Don’t Account for Data Quality Issues until It Is Too Late
On occasion we hear about teams having the attitude that since the data works in the legacy systems, it must be clean. However, the legacy systems are often old, don’t have data controls, and/or do not have a master data management policy. These systems were also developed under different business requirements, using different technologies compared to the target system. These differences undoubtedly lead to data issues. When it comes time to actually process the data through, the entire process explodes into disaster, as the legacy data is missing or has too many incorrect values to actually be loaded. Or the data successfully gets loaded into the new system, but is full of duplicate, incomplete, and inaccurate information. In these situations, a last-minute data cleansing effort is launched to attempt to correct the issues, but the effort usually ends up being too little, too late.
Can’t React to Specification Changes Fast Enough
My friend and colleague, Matthew Punnoose, says data migration projects are “all about the changes”, and how well the team handles those changes determines how successful the project will be. On larger implementations, it is not uncommon to have hundreds or thousands of specification changes. A large number of these changes are discovered right before each test cycle and need to be implemented before the test cycle. This can lead to a mad scramble and a delay of the test cycle, which ends up delaying the entire project.
The biggest reason for the large number of specification changes is that it is difficult for the business to know exactly what’s needed until they have a chance to see what the target system can do with their data. Once the business sees some of the features and how their data behaves, the functional team will gain a huge amount of insight into the true business requirements and how the legacy data needs to be transformed to meet those requirements. This discovery process is a bit like peeling an onion, and with each new data load, among other things, the business uncovers incorrect assumptions and different ways that the data needs to be structured for it to behave like they want.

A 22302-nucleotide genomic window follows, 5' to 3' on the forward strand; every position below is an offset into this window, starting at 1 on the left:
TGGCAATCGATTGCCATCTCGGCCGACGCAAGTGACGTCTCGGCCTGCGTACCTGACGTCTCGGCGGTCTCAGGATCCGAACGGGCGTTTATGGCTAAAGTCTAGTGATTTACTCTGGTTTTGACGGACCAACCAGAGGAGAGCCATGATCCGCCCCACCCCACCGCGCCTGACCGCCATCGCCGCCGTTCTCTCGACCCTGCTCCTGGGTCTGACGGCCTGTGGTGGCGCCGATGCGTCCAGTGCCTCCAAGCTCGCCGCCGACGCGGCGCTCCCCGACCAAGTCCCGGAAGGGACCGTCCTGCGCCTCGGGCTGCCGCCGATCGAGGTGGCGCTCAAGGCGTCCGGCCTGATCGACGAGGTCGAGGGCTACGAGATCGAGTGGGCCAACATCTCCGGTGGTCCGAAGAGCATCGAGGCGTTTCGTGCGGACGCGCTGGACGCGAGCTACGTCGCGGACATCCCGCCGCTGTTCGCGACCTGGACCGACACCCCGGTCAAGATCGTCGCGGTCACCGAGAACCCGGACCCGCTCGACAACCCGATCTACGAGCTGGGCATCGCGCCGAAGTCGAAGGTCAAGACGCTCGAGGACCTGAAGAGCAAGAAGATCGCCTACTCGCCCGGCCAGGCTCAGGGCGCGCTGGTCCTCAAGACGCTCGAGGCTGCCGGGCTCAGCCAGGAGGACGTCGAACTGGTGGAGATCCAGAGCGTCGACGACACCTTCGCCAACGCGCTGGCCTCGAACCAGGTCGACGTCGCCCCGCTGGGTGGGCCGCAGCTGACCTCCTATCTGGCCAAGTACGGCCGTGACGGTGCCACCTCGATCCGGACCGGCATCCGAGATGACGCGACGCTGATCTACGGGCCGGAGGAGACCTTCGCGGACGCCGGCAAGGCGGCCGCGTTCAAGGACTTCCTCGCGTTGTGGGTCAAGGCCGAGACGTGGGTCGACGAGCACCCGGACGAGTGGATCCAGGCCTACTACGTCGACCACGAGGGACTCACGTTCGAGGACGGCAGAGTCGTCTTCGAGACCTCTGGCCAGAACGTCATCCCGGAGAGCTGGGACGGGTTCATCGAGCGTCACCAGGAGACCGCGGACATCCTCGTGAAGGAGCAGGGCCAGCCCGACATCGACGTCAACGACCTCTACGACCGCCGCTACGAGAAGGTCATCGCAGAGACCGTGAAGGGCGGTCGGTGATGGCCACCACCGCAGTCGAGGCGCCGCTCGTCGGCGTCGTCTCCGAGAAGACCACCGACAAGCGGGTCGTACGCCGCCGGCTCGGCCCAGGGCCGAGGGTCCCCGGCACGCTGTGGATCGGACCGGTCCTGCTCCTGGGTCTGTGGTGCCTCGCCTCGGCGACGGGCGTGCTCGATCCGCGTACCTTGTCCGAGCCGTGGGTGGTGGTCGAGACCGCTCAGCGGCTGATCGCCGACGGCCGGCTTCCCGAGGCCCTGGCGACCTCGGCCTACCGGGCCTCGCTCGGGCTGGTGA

Target System Isn’t Ready until the Last Minute
ERP systems are hugely complex, and setting one up takes many people and considerable expertise. With this complexity, it is understandable and common that the target system is not ready to accept converted data until the last minute. For the data migration team, this means that it is difficult to comprehensively validate assumptions made during the initial specification design as well as test the programs for defects before the first test cycle begins. This situation tends to exacerbate the “code, load, and explode” scenario, where the programs have all been coded, but as soon as the team attempts to load data, disaster strikes. The data migration team cannot do much around the schedule of when the target system will be ready, but they can prepare for the issues that will need to be addressed during that initial load period by having the proper plan and tools in place to react in a timely manner.
Assume that a Loaded Record Is a Good Record
There have been projects where we hear from some team members, “If it went in, it must be good,” and they call it done. This attitude is a true path to disaster, and the team is forgetting a critical component of the data migration process. Records that are loaded into the target system must be validated and reconciled with the data from the disparate legacy systems. There are three things that must be checked on loaded data. One is that the loaded data meets the business requirements for all desired functionality in the target system. Two is that the data meets the specified transformation rules. Lastly, the data needs to reconcile with the source system data. What tends to happen when the team adopts the “If it went in” attitude is that business users start to use the new system, immediately complain that nothing works, reject the system, and start developing ad hoc processes that reside outside the system to do their jobs. Once this happens, project leadership launches the mad scramble/death march to get the data into shape to meet the business requirements.
There are many paths to pain on the data migration journey, and I outlined some of the main ones here, but these projects do not have be painful. Over the next posts, I hope to get into the different aspects of data migration projects and how to avoid some of these pitfalls.
In the meantime, if you have stories about pain that you’ve experienced or seen, share them in the comments. A little schadenfreude is always educational and entertaining.
If you have an upcoming data project that you have concerns about or are involved on one that is currently going sideways, call me at 773.789.9324 and I’ll do everything I can to help your project succeed.